Author Archives: nataliebeyer

Natalie’s Analysis of UMW’s Tartuffe

Tartuffe-26-1-1140x460Last night, I saw the opening night debut of our school’s new play. UMW put on Molière’s Tartuffe, a French play first performed in 1664. This is the last play in UMW’s 15′ to 16′ season and I’m glad they ended on a lighter note after Frozen. Upon a little bit of research I learned that the play’s title is actually French for “the imposter” or “the hypocrite”, which is very fitting for the plot of this play. However, I found myself interested much more in the Marxist commentary this play seemed to subscribe to. The dialogue about religion and monarchy is deeply embedded within all the slapstick physical comedy and lines of clever, rhyming couplets and brings more to this light-hearted comedy than meets the eye.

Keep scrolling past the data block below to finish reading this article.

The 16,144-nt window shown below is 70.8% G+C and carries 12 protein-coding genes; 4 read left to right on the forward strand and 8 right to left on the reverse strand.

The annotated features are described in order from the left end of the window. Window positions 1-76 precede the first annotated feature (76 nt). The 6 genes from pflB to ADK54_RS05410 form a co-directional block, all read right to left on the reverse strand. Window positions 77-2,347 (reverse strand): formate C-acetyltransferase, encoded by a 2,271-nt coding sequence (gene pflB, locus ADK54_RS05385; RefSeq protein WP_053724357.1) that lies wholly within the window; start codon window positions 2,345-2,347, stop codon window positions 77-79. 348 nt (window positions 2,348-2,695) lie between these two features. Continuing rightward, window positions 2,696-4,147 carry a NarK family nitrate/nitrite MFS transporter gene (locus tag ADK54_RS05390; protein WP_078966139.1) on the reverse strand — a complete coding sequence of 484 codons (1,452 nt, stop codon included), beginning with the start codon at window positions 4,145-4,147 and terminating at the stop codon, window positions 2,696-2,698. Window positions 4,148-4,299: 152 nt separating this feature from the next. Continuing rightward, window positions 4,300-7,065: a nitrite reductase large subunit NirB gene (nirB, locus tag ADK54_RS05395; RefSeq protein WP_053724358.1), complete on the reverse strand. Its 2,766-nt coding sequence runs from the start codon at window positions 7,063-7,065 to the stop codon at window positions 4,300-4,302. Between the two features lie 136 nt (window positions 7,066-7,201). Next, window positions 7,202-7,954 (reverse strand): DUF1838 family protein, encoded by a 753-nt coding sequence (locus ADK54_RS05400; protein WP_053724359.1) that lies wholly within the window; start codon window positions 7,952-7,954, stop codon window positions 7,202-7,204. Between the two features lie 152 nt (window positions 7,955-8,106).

It seem almost strange that only two centuries divided this play’s opening and Karl Marx’s teachings because his infamous comment that religion is an “opiate of the masses” applies directly to this play. When Orgon, the father and master of the house, falls too far into religion and begins worshiping the seemingly pious Tartuffe, he loses his mind and almost all his material wealth. His brother-in-law, Cléante, warns him in the beginning of the trappings of organized religion. Basically, he sees religion as the idiocratic convention that tells people: if you do not see the world as they do or believe what they do, your soul is condemned for eternity. Also, that people go crazy just trying to keep up with this idea of being “pious” or “holy” enough to fit this conception, like hamsters on a treadmill. The character of Tartuffe represents how even those who participate in organized religion and are high in the religious hierarchy can lead a life opposite of the teachings they preach to their followers. Tartuffe is a religious con-artist who uses religion to distract his victims and indoctrinate them into rebuking everything and everyone else in their life for the sake of eternal life. Those who are not wary (Orgon in this play) fall headfirst into their trap and learn valuable lessons. I must add the actor who played Tartuffe was amazing in this production and did a great job playing the slimy and treacherous villain.